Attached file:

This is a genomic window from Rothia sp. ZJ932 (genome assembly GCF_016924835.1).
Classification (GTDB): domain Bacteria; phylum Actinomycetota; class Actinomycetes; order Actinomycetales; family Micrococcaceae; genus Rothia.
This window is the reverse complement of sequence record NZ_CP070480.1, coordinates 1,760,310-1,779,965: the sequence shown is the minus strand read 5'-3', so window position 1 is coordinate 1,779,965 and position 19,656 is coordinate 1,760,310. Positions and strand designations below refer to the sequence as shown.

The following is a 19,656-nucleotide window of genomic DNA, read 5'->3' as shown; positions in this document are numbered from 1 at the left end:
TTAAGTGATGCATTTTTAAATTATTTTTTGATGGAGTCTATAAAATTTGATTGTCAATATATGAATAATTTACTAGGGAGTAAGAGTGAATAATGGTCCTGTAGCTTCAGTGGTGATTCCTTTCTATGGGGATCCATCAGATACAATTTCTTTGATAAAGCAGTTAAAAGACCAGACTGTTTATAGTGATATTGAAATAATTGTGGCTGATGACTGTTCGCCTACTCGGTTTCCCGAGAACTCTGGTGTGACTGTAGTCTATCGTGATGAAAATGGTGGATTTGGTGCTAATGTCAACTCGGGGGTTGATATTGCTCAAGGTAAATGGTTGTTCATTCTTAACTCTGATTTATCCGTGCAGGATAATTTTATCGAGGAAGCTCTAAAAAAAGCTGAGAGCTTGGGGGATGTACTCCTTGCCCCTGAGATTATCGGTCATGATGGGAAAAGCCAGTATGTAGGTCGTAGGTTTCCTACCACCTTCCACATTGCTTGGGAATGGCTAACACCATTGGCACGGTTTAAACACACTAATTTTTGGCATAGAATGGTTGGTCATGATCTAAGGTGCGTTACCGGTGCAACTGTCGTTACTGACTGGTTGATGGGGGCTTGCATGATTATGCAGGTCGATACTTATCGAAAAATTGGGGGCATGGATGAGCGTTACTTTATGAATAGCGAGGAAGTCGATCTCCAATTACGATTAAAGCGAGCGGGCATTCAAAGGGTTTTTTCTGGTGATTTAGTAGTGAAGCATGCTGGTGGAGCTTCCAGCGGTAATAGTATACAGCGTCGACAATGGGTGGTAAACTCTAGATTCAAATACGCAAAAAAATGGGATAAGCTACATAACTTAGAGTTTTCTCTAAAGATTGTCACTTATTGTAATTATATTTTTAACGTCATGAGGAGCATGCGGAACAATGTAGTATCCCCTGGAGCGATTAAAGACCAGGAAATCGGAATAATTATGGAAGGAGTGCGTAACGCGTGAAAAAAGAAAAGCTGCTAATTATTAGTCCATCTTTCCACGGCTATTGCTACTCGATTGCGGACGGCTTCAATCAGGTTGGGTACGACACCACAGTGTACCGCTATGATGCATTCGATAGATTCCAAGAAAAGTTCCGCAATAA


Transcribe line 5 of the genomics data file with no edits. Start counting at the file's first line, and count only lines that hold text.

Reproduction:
TTAAGTGATGCATTTTTAAATTATTTTTTGATGGAGTCTATAAAATTTGATTGTCAATATATGAATAATTTACTAGGGAGTAAGAGTGAATAATGGTCCTGTAGCTTCAGTGGTGATTCCTTTCTATGGGGATCCATCAGATACAATTTCTTTGATAAAGCAGTTAAAAGACCAGACTGTTTATAGTGATATTGAAATAATTGTGGCTGATGACTGTTCGCCTACTCGGTTTCCCGAGAACTCTGGTGTGACTGTAGTCTATCGTGATGAAAATGGTGGATTTGGTGCTAATGTCAACTCGGGGGTTGATATTGCTCAAGGTAAATGGTTGTTCATTCTTAACTCTGATTTATCCGTGCAGGATAATTTTATCGAGGAAGCTCTAAAAAAAGCTGAGAGCTTGGGGGATGTACTCCTTGCCCCTGAGATTATCGGTCATGATGGGAAAAGCCAGTATGTAGGTCGTAGGTTTCCTACCACCTTCCACATTGCTTGGGAATGGCTAACACCATTGGCACGGTTTAAACACACTAATTTTTGGCATAGAATGGTTGGTCATGATCTAAGGTGCGTTACCGGTGCAACTGTCGTTACTGACTGGTTGATGGGGGCTTGCATGATTATGCAGGTCGATACTTATCGAAAAATTGGGGGCATGGATGAGCGTTACTTTATGAATAGCGAGGAAGTCGATCTCCAATTACGATTAAAGCGAGCGGGCATTCAAAGGGTTTTTTCTGGTGATTTAGTAGTGAAGCATGCTGGTGGAGCTTCCAGCGGTAATAGTATACAGCGTCGACAATGGGTGGTAAACTCTAGATTCAAATACGCAAAAAAATGGGATAAGCTACATAACTTAGAGTTTTCTCTAAAGATTGTCACTTATTGTAATTATATTTTTAACGTCATGAGGAGCATGCGGAACAATGTAGTATCCCCTGGAGCGATTAAAGACCAGGAAATCGGAATAATTATGGAAGGAGTGCGTAACGCGTGAAAAAAGAAAAGCTGCTAATTATTAGTCCATCTTTCCACGGCTATTGCTACTCGATTGCGGACGGCTTCAATCAGGTTGGGTACGACACCACAGTGTACCGCTATGATGCATTCGATAGATTCCAAGAAAAGTTCCGCAATAA